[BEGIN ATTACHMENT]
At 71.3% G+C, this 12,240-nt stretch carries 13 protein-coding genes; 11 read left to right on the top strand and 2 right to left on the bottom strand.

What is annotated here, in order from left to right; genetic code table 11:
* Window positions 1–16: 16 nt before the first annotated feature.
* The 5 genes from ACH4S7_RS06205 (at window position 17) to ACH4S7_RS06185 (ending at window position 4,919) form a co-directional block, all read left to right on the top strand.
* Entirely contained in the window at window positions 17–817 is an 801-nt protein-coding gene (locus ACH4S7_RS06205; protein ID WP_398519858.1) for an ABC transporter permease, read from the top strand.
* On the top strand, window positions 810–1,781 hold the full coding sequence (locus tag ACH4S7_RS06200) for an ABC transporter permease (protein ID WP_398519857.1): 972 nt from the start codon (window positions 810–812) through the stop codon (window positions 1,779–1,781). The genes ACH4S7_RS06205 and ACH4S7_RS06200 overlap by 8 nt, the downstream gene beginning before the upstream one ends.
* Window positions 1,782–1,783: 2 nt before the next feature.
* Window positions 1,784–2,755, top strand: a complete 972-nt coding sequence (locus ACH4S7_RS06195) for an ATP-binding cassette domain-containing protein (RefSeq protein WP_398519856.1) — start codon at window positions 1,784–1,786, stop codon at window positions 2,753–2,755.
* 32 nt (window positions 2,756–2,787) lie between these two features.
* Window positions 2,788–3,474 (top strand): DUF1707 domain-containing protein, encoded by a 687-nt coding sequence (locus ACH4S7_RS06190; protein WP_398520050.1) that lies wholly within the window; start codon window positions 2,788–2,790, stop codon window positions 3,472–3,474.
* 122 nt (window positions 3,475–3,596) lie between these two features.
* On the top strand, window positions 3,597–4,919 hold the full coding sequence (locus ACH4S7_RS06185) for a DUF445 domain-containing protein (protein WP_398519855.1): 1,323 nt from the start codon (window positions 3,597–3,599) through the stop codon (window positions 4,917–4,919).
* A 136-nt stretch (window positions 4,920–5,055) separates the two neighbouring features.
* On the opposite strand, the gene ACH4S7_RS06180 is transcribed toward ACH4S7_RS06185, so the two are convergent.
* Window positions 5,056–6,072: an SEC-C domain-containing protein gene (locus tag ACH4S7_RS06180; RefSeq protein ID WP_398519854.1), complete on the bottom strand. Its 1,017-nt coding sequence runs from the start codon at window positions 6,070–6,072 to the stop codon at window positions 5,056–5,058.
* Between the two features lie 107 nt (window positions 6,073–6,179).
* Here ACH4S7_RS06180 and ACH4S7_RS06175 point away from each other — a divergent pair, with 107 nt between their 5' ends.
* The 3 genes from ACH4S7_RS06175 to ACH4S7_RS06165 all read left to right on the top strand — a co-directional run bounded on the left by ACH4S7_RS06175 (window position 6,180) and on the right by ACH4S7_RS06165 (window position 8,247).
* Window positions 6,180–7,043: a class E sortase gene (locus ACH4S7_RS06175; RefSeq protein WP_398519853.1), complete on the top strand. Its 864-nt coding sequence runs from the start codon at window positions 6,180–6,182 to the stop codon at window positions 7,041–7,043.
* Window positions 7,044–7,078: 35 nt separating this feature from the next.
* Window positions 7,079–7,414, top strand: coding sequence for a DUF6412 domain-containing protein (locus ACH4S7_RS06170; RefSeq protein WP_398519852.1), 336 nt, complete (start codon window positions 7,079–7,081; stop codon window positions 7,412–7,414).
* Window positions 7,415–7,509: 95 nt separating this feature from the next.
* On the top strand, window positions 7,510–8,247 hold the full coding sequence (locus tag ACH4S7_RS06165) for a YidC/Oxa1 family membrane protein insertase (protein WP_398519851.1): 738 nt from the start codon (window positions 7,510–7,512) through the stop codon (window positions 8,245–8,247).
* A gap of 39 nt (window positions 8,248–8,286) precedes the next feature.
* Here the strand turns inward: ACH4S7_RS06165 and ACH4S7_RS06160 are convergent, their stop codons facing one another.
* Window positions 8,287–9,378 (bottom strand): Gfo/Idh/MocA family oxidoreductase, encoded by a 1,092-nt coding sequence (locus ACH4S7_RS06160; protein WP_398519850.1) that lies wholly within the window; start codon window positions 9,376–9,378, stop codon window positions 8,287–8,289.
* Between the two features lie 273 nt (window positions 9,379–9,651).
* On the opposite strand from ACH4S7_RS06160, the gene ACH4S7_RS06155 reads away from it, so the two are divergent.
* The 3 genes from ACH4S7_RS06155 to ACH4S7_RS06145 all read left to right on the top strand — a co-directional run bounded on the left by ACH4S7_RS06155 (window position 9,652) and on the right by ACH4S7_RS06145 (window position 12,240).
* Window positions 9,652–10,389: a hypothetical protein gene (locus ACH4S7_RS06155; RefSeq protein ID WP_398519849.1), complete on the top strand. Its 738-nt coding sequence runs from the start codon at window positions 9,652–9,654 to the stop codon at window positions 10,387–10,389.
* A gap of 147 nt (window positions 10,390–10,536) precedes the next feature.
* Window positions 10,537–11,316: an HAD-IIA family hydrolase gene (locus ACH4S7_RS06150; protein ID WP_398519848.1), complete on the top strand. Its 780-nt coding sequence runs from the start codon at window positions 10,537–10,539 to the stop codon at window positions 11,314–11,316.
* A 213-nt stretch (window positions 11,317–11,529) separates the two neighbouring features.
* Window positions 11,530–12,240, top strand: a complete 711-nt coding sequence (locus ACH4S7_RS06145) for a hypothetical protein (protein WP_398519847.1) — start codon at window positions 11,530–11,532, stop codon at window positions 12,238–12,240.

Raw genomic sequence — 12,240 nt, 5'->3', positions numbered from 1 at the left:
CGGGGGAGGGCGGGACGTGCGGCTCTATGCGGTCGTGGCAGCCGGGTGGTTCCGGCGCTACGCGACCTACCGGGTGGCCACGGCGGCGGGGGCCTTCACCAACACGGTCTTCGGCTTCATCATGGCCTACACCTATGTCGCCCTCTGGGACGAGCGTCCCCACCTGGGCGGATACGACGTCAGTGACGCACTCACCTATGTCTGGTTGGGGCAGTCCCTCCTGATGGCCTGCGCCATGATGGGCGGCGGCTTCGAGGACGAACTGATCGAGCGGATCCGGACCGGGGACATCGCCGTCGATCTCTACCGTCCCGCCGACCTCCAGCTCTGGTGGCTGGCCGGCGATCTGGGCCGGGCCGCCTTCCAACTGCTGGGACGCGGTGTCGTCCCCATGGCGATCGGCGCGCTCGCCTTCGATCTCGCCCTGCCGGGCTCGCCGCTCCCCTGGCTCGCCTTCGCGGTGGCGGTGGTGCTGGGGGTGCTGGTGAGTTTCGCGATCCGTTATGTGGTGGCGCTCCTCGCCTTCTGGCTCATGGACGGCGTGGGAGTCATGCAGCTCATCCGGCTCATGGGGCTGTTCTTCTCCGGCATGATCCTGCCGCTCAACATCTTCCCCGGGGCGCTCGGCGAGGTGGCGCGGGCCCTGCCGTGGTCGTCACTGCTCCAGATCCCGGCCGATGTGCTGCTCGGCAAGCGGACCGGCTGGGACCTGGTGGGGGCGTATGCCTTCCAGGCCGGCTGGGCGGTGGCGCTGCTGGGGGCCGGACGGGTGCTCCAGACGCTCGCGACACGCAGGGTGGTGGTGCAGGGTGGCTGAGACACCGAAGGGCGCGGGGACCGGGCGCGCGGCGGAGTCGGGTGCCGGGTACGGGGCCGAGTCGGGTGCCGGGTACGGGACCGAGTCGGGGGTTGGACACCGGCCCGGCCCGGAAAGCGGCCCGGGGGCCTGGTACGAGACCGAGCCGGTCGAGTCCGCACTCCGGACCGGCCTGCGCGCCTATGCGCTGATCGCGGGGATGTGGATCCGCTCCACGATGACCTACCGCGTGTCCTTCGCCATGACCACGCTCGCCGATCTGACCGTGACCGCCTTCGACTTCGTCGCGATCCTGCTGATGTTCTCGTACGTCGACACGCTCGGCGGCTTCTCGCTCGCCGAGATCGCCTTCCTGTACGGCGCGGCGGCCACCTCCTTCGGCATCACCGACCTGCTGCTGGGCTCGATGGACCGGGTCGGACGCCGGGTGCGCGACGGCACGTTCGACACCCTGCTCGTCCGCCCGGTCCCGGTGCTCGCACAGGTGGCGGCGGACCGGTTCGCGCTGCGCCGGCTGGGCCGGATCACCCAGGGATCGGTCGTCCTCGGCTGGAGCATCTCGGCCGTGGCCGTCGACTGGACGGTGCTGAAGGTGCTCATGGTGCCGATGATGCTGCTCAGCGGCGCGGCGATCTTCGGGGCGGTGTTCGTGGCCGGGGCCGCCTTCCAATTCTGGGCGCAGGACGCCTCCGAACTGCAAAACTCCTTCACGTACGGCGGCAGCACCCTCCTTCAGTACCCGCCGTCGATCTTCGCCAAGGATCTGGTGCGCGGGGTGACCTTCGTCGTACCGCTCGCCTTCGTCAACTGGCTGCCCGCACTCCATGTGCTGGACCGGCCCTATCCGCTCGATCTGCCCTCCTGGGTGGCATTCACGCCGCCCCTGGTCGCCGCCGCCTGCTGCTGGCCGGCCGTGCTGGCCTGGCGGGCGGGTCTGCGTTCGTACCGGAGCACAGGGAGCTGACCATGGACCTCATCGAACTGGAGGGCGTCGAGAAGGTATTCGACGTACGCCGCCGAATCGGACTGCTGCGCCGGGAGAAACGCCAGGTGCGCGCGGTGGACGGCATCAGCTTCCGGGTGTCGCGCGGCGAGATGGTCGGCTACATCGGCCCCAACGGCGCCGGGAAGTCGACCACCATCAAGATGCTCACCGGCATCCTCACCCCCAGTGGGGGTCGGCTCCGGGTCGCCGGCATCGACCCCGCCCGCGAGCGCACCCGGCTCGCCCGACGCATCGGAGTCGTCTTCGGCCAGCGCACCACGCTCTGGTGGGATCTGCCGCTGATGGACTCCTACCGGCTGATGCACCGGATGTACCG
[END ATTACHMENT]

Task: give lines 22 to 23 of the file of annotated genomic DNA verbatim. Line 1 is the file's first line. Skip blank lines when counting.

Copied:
* Window positions 7,415–7,509: 95 nt separating this feature from the next.
* On the top strand, window positions 7,510–8,247 hold the full coding sequence (locus tag ACH4S7_RS06165) for a YidC/Oxa1 family membrane protein insertase (protein WP_398519851.1): 738 nt from the start codon (window positions 7,510–7,512) through the stop codon (window positions 8,245–8,247).